City Of Contrasts

13th May 2011

Usually, observes Chris Ambrose, to call somewhere a place of contrasts is pure cliché. Lazy journalism.

A brief visit to the Estonian capital of Tallin, though, suggests that such a description is highly appropriate here.

I left the plane at Tallinn’s small but architecturally stylish international airport almost reluctantly. The twenty degree drop in temperature was a rude awakening after my early flight, but, wrapped up in all my available cold weather gear, I did feel a buzz of exploration as we rumbled along the snow-swept streets of the European Capital of Culture for 2011, on the ten minute bus ride to the city centre.

We pulled up in the heart of the new town, beside a collection of towering glass structures that were reflecting the sun’s rays in all directions. High-end hotels leaked besuited business men and women from across the continent, stand cheek-to-cheek with smart shopping complexes that house all of Europe’s latest designer fashions – the first indications of how far this nation has come since its escape from Soviet clutches twenty years ago.

But it isn’t the modern aesthetic that draws the increasing numbers of visitors to this city. A short stroll around the corner and you’re greeted by cobbled Viru Street leading up to the medieval towers that guard the entrance to the UNESCO World Heritage Site of the Old Town: the cultural heart of Tallinn.

I had intended to track down my hotel, but after a few turns in the maze of narrow, winding streets I felt less inclined to divert my eyes towards a map, and far more eager to simply wander around and observe my surroundings, ignorant to direction and purpose. The fresh snow reflected the sunlight, emphasising the vibrancy of the colourfully painted walls that line the streets. The charm of this rehabilitated slice of the medieval city is unavoidable, and the immaculate appearance of the Old Town that was bombed so heavily during World War II pays homage to the efforts this nation has gone to in the past couple of decades to restore and cement itself on the European map.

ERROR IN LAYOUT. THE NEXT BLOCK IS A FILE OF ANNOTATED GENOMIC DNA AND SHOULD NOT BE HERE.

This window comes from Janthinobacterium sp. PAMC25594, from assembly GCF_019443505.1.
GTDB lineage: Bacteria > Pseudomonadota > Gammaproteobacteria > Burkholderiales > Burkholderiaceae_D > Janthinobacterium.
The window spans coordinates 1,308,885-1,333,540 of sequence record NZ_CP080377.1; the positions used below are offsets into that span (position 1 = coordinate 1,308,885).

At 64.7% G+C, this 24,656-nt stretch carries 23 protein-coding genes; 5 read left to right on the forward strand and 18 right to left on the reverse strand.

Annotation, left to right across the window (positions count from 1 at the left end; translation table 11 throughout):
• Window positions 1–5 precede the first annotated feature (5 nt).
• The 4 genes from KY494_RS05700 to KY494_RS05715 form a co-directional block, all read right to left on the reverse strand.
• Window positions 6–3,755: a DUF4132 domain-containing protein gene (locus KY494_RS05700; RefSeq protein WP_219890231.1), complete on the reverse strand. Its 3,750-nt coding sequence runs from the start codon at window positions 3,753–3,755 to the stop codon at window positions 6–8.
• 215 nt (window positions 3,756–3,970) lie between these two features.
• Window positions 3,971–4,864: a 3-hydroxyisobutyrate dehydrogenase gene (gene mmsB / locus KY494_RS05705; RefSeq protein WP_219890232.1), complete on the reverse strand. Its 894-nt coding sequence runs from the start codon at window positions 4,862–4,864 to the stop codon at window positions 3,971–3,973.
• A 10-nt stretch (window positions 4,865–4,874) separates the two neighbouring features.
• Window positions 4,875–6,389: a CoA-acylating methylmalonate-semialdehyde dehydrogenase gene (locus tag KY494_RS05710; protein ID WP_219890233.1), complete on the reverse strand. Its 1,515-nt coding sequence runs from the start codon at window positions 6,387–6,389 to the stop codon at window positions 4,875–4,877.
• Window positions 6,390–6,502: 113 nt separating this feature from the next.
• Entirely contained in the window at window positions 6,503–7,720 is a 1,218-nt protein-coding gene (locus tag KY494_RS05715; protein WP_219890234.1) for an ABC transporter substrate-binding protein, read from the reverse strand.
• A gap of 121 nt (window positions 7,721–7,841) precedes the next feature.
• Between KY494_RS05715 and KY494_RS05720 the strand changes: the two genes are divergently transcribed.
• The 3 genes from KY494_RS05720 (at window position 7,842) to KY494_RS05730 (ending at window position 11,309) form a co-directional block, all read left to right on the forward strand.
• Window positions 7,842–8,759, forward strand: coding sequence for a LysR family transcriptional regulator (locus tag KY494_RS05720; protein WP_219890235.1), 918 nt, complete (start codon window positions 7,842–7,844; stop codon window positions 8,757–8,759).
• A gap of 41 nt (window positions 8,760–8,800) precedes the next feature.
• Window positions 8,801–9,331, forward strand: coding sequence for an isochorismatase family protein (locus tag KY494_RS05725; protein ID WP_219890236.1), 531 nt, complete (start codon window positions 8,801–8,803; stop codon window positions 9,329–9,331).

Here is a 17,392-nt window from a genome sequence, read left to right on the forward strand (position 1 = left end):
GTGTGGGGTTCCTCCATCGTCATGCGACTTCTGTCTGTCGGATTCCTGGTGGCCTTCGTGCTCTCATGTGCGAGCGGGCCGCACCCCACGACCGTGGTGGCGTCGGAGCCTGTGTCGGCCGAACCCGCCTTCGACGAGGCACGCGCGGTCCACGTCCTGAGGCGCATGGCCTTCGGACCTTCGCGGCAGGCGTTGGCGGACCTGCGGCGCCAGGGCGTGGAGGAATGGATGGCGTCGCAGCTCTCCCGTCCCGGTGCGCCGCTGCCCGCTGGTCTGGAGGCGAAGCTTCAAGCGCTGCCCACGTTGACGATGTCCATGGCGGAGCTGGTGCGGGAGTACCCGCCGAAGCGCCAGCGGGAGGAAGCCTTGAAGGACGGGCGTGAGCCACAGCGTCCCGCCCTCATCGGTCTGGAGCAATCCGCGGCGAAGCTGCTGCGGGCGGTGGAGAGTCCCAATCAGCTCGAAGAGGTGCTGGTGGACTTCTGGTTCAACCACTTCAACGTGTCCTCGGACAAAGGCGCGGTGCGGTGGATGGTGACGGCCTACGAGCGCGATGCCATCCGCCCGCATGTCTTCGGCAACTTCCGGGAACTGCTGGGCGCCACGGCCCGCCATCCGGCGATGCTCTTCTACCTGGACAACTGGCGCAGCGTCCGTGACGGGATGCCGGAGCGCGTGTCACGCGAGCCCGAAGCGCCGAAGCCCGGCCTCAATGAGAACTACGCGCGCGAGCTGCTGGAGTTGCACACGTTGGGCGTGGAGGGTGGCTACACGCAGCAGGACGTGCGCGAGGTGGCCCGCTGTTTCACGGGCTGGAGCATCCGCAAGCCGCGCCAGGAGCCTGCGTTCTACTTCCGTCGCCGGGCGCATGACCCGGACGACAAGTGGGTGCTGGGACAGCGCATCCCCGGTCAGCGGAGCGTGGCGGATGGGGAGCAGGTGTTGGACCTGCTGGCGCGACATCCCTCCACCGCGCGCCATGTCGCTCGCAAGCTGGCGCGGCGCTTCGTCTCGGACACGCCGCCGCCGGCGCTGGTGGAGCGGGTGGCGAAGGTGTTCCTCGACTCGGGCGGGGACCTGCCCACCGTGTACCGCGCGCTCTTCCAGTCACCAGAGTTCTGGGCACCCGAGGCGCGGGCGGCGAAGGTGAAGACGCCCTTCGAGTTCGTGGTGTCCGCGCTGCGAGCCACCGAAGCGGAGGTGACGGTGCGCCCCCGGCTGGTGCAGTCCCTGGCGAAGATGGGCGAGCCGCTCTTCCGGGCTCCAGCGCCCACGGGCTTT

Raekoja Plats marks the centre of the Old Town, with the Town Hall on one side of the square, and smart restaurants, with tables overflowing out onto the cobbles, occupy the other three. A short climb following a section of the historic walls brings you up to Toompea – the Upper Town, and the fantastically ornate late-19th century Alexander Nevsky Cathedral. A quick stroll along an unassuming side street then leads you to a hidden courtyard that opens out onto a spectacular viewing point across Tallinn. From here you can look down over the red-roofed buildings of the lower Old Town, with its countless whitewashed towers and spires. Looking beyond and to the east is the modern, high-rise enclave, while directly north lies the busy ferry terminal, with the Gulf of Finland beyond. In the distance you can make out the dark, ominous structure of the 314 metre high Tallinn Television Tower, standing like an abandoned Soviet guard keeping a nostalgic watch over the rapidly developing city – albeit from a safe and seemingly ever-increasing distance.

As I meandered back down towards the lower town I passed a local art seller, who pointed out a painting of the historic skyline, prominently featuring St. Olaf’s church – once the tallest building in the world, and now a popular viewing platform during the high season. The fact that it took the lady a good few moments to track down the location of the church on my map bears testament to just how many cathedrals, churches and towers there are packed into the relatively small area of the Old Town.